Lee’s latest close
Lee Equity Partners has raised at least $744.4 million for its most recent flagship since the tragic loss of founder Thomas Lee in February, per a filing from the US Securities and Exchange Commission. The New York-based mid-market investor has not disclosed a target for Lee Equity Partners Fund IV, though its predecessor closed on $803 million in 2020 with commitments from AlpInvest Partners, Arcano Asset Management and Constitution Capital Partners, according to PEI data. Lee Equity Partners did not return a request for comment.
Endowus, a Singapore-headquartered digital wealth management platform, today expanded its services to Hong Kong. The platform aims to provide “conflict-free” “institutional-grade” advice to individual investors, with a low-cost model that doesn’t receive fees for recommending funds to its clients, executives from the platform noted at a media briefing this morning.
Among other traditional asset classes, Endowus will provide professional investors (which in Hong Kong is those with more than roughly $1 million in liquid assets) access to liquid alternatives from providers such as Partners Group, KKR and BlackRock. It plans in future to explore the possibility of closed-end offerings too.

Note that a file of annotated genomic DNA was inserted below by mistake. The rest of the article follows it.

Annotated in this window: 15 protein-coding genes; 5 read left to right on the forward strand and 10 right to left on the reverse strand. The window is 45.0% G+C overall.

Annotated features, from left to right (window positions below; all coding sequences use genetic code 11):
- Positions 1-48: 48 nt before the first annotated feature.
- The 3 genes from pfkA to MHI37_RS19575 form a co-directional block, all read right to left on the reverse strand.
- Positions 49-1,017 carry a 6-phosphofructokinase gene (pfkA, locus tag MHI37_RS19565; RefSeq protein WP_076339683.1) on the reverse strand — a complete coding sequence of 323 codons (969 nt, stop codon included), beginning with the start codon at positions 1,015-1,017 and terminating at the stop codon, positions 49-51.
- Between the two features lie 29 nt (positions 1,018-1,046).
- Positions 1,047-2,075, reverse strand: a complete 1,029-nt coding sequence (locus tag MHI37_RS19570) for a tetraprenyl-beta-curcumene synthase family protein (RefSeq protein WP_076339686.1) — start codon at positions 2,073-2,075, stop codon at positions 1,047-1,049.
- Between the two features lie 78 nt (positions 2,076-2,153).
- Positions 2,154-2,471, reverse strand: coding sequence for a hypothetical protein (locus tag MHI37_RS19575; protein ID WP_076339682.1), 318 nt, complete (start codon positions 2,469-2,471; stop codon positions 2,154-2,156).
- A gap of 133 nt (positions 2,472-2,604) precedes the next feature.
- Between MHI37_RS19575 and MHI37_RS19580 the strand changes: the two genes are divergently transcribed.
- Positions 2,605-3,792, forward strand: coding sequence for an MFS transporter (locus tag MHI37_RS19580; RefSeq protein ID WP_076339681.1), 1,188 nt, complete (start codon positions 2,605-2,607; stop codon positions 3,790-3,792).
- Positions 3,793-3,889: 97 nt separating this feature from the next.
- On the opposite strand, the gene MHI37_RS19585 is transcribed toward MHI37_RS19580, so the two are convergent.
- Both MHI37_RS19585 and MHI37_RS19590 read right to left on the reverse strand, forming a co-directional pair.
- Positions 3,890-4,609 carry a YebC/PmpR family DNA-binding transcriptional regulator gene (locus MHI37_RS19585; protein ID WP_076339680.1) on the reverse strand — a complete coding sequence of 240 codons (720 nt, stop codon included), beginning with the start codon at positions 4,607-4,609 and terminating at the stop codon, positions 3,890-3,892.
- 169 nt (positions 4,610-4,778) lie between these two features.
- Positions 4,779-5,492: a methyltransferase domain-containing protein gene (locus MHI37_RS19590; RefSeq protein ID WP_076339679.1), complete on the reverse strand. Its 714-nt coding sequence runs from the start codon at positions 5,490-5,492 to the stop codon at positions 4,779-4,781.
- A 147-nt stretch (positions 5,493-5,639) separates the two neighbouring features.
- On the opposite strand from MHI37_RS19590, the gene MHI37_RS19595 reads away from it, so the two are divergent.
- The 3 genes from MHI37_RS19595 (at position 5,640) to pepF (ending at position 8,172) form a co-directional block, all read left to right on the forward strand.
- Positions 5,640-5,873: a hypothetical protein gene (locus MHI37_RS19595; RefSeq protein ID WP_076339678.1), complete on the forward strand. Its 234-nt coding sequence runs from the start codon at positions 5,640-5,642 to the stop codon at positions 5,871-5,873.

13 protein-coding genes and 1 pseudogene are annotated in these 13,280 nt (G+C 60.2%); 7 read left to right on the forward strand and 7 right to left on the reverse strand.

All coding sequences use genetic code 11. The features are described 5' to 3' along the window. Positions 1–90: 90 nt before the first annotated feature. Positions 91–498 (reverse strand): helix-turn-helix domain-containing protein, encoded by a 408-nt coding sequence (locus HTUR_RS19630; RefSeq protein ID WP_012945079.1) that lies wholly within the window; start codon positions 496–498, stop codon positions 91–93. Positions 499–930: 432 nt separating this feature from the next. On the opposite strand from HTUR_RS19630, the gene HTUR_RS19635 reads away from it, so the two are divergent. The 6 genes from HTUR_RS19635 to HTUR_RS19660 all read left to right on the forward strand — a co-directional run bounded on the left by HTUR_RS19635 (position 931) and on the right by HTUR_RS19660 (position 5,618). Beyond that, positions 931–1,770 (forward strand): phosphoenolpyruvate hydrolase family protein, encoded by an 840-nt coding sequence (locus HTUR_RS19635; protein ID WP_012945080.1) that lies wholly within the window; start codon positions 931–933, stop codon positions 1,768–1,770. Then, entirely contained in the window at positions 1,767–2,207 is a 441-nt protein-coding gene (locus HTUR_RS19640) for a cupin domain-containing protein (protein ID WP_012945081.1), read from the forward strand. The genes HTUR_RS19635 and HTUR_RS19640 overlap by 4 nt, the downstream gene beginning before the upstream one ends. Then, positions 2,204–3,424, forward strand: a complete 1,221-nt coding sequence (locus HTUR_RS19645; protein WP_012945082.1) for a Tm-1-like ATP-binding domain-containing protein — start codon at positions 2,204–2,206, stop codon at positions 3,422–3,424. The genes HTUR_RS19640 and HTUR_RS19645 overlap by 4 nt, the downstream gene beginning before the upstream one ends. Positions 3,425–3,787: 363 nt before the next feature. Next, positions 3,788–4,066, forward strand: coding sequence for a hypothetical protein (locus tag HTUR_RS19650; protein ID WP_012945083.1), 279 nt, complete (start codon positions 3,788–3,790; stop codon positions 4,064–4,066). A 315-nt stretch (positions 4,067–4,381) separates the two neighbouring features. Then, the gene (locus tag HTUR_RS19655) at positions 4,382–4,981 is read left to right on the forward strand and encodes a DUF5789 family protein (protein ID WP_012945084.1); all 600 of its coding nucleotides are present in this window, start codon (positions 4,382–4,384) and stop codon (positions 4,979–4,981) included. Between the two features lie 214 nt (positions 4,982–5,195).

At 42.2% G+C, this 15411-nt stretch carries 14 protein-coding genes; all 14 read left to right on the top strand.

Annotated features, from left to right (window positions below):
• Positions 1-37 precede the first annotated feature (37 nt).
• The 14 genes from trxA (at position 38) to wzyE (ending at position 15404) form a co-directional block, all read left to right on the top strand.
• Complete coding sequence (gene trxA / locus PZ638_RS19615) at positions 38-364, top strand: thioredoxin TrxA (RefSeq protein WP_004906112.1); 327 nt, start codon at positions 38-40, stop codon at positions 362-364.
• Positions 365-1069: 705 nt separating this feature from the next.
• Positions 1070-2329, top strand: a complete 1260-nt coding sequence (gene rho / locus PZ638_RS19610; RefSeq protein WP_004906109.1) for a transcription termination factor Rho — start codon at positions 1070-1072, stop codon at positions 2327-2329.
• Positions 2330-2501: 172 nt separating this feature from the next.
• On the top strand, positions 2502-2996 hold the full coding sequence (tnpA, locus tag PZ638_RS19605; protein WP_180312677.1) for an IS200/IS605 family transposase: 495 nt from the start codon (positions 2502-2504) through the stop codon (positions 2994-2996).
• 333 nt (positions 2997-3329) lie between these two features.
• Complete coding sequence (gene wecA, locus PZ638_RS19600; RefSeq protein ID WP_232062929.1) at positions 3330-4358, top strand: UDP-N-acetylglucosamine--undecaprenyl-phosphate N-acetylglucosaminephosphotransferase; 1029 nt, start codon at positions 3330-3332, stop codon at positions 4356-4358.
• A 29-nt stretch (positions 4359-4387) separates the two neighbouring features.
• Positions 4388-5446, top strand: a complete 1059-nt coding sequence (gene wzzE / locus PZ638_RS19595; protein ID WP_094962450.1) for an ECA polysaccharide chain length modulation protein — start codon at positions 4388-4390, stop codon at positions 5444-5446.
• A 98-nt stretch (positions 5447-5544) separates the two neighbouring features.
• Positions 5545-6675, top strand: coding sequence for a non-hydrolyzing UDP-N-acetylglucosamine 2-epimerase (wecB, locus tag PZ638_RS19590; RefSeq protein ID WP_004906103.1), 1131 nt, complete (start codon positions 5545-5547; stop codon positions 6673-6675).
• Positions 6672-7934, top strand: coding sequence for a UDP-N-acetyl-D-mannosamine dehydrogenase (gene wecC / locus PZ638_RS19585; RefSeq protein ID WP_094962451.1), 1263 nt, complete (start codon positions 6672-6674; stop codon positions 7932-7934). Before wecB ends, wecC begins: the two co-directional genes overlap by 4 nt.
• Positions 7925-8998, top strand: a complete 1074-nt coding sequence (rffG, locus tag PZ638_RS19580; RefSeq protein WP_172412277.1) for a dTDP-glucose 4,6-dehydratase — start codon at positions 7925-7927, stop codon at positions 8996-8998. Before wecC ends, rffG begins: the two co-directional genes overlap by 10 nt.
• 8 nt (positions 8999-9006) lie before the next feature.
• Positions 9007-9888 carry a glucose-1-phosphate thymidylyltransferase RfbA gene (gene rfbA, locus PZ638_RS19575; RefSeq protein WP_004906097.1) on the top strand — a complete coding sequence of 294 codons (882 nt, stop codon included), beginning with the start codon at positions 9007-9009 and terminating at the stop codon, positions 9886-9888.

Hong Kong has the highest wealth per adult in Asia, and is behind only the US and Switzerland globally. Endowus has already gathered $4 billion of assets under administration from Singapore since its establishment in 2017. It is backed by UBS, SoftBank Ventures and Samsung, among others.
Today’s letter was prepared by Alex Lynn with Adam Le, Carmela Mendoza, Helen de Beer, Madeleine Farman and Katrina Lau